By Angus Brown | Source: MLA, DAFF & ACA
The Australian Bureau of Agricultural and Resource Economics and Sciences (ABARES) are good enough to have a crack at forecasting financial year lamb slaughter. This week we take a look at this, assume their December forecasts are right, and see what it means for second half lamb supply.
Regular readers will know that forecasting supply of any agricultural commodity is an imprecise art. With livestock, in particular sheep, it’s even harder. The starting number of sheep is always rubbery. Good seasons can see tightening supply and poor seasons heavy increases. Add to this variation in lambing percentages, and on the same starting flock we have in the past seen variation of 10-15% in lamb supply.
Regardless of all this, ABARES have come out with what seems to be a reasonable number for 2017-18 lamb slaughter, pegging it at 23.03 million head (figure 1). The slaughter forecast is 3% higher than slaughter for 2016-17, and the five year average. The higher slaughter numbers are a result of growth in the flock, driven by lower lamb turnoff last year.
ABARES are forecasting the national sheep flock to finish 2017-18 at 72.6 million head. This is also 3% higher than June 2017, and will take the flock to a four year high, which, we would think, will drive lamb slaughter in coming years.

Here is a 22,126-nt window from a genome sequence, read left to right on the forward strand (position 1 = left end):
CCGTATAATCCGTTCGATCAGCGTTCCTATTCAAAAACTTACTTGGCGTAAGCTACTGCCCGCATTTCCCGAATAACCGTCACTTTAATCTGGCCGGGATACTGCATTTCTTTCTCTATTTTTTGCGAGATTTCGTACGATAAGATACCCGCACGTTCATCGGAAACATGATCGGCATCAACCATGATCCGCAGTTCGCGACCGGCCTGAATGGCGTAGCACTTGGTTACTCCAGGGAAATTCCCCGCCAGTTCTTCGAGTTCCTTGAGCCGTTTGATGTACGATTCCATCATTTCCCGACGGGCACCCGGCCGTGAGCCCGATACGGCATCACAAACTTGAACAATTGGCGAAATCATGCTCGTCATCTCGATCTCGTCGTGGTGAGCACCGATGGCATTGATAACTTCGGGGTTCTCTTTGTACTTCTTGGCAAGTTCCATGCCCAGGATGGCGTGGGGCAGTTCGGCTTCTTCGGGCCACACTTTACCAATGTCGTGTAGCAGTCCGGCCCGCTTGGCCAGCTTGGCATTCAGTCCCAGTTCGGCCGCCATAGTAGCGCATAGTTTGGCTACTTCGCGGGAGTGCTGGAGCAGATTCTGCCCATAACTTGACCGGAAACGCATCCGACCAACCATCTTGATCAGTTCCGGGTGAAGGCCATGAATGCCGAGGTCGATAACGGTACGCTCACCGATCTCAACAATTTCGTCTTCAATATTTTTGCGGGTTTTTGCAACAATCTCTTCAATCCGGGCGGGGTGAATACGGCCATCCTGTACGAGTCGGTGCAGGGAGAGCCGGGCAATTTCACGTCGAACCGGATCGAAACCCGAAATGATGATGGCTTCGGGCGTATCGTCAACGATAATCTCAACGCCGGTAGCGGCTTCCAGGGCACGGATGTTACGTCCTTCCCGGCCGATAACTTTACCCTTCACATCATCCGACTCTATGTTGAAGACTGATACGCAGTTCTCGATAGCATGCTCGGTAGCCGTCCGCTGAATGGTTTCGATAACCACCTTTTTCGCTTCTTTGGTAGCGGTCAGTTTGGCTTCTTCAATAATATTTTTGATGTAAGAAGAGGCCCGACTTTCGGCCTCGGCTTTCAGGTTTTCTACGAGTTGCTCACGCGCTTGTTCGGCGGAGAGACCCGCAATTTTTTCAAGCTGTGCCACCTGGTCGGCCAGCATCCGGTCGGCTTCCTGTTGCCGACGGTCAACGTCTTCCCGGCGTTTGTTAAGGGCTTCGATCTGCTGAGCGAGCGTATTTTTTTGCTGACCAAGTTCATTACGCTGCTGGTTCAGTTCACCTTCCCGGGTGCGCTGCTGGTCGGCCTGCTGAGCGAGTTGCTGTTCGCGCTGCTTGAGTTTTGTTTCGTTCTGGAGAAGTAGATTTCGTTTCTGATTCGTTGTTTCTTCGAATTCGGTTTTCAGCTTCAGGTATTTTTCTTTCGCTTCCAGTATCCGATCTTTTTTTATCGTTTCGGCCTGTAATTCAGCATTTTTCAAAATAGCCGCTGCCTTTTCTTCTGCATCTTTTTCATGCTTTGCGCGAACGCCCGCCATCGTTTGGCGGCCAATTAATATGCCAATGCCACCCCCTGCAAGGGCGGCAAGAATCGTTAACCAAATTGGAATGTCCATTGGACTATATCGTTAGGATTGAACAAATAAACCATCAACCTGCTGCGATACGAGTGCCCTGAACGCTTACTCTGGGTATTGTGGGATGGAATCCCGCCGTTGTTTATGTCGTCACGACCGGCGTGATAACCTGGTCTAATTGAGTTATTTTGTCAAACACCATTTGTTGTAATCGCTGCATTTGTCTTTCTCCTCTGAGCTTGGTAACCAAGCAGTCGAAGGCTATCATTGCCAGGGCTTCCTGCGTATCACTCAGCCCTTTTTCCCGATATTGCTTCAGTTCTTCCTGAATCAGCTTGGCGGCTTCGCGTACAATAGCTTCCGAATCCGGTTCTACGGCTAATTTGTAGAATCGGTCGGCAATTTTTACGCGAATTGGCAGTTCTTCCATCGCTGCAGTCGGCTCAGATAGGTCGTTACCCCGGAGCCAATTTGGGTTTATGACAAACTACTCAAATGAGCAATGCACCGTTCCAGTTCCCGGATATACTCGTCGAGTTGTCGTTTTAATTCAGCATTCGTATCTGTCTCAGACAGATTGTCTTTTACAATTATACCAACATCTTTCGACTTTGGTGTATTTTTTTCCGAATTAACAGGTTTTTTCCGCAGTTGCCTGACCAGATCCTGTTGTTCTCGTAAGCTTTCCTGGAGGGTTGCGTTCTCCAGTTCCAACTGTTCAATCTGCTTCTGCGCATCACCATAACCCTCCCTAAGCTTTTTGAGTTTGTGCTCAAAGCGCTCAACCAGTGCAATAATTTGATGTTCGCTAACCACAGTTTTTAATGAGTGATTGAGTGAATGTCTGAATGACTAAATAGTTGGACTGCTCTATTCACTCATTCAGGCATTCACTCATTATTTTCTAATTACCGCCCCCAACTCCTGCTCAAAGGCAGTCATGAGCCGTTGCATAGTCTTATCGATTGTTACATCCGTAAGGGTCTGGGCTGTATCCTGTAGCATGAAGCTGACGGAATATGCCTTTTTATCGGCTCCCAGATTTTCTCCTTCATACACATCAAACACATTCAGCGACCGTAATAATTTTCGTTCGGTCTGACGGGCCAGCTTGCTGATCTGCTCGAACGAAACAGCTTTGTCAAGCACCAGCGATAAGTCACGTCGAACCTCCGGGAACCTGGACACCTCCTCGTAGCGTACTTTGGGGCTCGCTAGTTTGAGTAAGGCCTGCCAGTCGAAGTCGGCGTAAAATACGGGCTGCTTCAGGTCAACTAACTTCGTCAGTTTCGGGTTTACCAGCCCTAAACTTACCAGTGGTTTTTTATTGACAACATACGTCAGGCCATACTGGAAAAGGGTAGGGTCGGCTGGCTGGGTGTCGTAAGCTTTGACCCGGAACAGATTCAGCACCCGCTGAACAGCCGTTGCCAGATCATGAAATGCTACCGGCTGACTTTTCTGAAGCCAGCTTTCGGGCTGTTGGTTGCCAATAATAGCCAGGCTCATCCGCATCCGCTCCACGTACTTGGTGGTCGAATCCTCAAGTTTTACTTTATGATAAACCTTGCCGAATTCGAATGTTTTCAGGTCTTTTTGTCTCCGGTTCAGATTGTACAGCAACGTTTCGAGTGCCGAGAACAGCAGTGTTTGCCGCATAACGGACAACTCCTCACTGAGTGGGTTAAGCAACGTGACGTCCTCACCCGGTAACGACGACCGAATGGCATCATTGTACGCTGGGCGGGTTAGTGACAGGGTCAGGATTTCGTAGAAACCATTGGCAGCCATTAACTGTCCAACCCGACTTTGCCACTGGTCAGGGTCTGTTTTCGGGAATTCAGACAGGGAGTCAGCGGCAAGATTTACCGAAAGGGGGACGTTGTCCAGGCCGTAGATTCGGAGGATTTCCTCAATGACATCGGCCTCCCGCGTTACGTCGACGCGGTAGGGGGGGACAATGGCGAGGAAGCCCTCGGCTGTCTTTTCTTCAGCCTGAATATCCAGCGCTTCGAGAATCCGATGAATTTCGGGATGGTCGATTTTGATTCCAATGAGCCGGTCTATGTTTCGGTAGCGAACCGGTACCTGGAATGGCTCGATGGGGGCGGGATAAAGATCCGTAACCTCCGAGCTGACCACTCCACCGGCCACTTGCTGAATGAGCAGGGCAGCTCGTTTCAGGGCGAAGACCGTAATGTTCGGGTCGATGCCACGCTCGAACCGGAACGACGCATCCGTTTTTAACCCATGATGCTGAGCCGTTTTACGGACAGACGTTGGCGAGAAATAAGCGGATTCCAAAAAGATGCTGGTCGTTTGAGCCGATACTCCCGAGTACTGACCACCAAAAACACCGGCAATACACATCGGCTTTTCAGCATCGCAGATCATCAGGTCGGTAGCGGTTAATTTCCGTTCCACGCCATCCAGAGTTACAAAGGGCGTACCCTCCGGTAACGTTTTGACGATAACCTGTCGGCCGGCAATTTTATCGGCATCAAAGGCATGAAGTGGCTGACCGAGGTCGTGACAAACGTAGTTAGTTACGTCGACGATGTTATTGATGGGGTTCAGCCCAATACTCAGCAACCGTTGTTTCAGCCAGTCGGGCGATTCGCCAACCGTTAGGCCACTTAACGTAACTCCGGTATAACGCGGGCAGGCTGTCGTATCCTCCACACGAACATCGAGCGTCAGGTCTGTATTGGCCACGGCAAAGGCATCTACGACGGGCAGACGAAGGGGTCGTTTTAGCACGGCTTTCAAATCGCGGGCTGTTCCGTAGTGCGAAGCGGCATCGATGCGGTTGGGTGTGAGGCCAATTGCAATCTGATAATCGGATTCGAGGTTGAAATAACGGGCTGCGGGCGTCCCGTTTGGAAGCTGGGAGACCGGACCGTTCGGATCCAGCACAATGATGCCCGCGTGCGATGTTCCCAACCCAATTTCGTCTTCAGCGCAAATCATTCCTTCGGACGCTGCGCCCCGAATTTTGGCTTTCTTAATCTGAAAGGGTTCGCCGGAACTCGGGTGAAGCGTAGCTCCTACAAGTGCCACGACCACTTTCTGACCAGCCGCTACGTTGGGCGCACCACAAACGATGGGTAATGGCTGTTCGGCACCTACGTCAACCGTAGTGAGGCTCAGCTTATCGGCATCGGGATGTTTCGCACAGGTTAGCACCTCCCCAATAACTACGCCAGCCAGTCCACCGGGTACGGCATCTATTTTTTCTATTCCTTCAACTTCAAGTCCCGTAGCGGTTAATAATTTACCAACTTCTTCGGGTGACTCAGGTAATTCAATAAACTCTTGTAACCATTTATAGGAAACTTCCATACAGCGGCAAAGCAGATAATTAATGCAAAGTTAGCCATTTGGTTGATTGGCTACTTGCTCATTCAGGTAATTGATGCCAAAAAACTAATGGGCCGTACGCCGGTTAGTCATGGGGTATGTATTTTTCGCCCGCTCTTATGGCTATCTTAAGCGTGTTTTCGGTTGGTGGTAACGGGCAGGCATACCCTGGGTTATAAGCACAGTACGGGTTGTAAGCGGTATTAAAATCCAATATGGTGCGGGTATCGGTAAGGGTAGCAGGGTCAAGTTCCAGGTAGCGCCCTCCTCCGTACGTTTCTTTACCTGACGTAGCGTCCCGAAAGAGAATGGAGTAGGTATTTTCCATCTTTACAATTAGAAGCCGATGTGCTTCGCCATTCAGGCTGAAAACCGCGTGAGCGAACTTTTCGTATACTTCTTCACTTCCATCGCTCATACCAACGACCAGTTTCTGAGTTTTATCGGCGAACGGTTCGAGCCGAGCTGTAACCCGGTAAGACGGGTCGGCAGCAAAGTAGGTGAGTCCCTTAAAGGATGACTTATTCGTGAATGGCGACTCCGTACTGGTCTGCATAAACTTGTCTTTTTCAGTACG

In the more immediate term, we can make some rough estimates of how lamb slaughter might play out for the next six months based on the ABARES forecast, and what has been slaughtered to date.
Figure 2 shows lamb slaughter for the year to date, based on Australian Bureau of Statistics (ABS) figures to October, and our estimates for November and December, based on MLA’s weekly numbers. Slaughter for the year to date has run around 3% higher than last year. This means that some of the forecast higher supply has already exited the market.
For the second half of the year we have deducted slaughter to date from ABARES forecast 23.03 million head. This leaves 11.22 million head, to which we have applied average seasonality to come up with monthly slaughter estimates.
There are a couple of things to take from this analysis. Firstly, lambs slaughter for the coming six months is likely to be higher than last year. This should temper price rises to an extent. If demand was at the same level as last year, we’d expect lamb prices to be lower than last year.
However, the second thing we can see in figure 2 is that lamb supply is also likely to be much weaker than it was from October to December. We have been banging on about stronger demand driving prices higher during spring. If demand remains strong, prices are likely to better than last year even with stronger supply.
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